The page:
A simple mistake made without malicious intent, giving him no measurable advantage, cost Crutchlow somewhere around 25 seconds (he was 4.659 sec. behind Marquez on lap 4; 30.886 sec. behind on lap 6). 

But I remember that In 2018 at Argentina - Marquez endangers TWO other riders, Espargaro and Rossi, punting Espargaro off the track and knocking Rossi out of the race (I’d rate that as gaining advantage) for one 30 second penalty. Oh, but even before that there was stalling and riding backwards on the grid, for which the penalty now is starting from pit lane, but Marquez got to start from the back of the grid (which maybe actually saved him 10 seconds versus a pit lane start??)

And a few more from last year (at least the ones I can remember):

  • COTA - Marquez riding irresponsibly during qualifying, blocking Vinales on the racing line - penalty is dropping 3 grid spots*. What’s that actually, a one-second penalty?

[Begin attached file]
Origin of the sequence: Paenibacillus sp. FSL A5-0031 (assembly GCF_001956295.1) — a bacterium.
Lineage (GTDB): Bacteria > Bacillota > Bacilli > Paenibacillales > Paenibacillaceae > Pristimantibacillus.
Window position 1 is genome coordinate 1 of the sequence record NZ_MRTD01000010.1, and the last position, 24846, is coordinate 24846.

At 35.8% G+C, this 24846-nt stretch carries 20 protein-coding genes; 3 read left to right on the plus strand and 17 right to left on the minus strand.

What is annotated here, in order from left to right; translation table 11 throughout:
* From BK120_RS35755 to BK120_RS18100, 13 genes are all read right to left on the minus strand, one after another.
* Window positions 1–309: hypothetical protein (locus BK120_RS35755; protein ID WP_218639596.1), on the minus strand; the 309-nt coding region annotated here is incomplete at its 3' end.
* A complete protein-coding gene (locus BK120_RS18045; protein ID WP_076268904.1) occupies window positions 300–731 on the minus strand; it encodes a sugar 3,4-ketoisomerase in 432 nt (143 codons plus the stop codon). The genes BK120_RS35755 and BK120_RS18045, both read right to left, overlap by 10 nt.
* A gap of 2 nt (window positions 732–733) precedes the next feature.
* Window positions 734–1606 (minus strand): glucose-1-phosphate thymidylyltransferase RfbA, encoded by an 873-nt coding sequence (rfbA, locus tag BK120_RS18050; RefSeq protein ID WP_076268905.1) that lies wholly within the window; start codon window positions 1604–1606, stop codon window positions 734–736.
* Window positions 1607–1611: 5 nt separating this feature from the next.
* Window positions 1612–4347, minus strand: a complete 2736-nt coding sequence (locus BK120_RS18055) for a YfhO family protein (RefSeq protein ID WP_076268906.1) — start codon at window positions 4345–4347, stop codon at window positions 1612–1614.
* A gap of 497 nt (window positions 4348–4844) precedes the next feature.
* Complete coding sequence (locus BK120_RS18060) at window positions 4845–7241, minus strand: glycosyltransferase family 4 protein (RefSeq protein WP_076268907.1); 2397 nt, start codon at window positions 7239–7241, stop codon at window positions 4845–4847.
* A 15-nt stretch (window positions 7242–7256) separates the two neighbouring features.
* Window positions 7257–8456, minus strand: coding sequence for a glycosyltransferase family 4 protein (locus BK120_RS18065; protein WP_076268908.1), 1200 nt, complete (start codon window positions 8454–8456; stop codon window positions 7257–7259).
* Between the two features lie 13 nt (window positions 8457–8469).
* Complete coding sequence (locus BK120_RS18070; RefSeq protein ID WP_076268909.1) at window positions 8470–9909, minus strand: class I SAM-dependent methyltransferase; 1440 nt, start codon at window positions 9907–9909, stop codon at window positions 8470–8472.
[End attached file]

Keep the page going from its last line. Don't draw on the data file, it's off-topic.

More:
• Mugello - Marquez is starting to run wide in the second corner of the opening lap and uses Pettrucci as a bumper forcing Petrucci to drop from 3rd to 10th - no penalty
  • Malyasia - Marquez riding irresponsibly during qualifying, blocking Iannone on the racing line - penalty is dropping 6 grid spots*. What’s that actually, a two second penalty?

* In both cases, Marquez retained the listing of pole position in the official record books.

Crutchlow’s penalty just doesn’t seem to fit the crime, no matter the “rulebook.” Some race series won't call a jump start unless the front axle has passed the end of the box before lights-out. I'd like to see the stewards award him the standing he would have had, minus the actual time spent in the ride-through.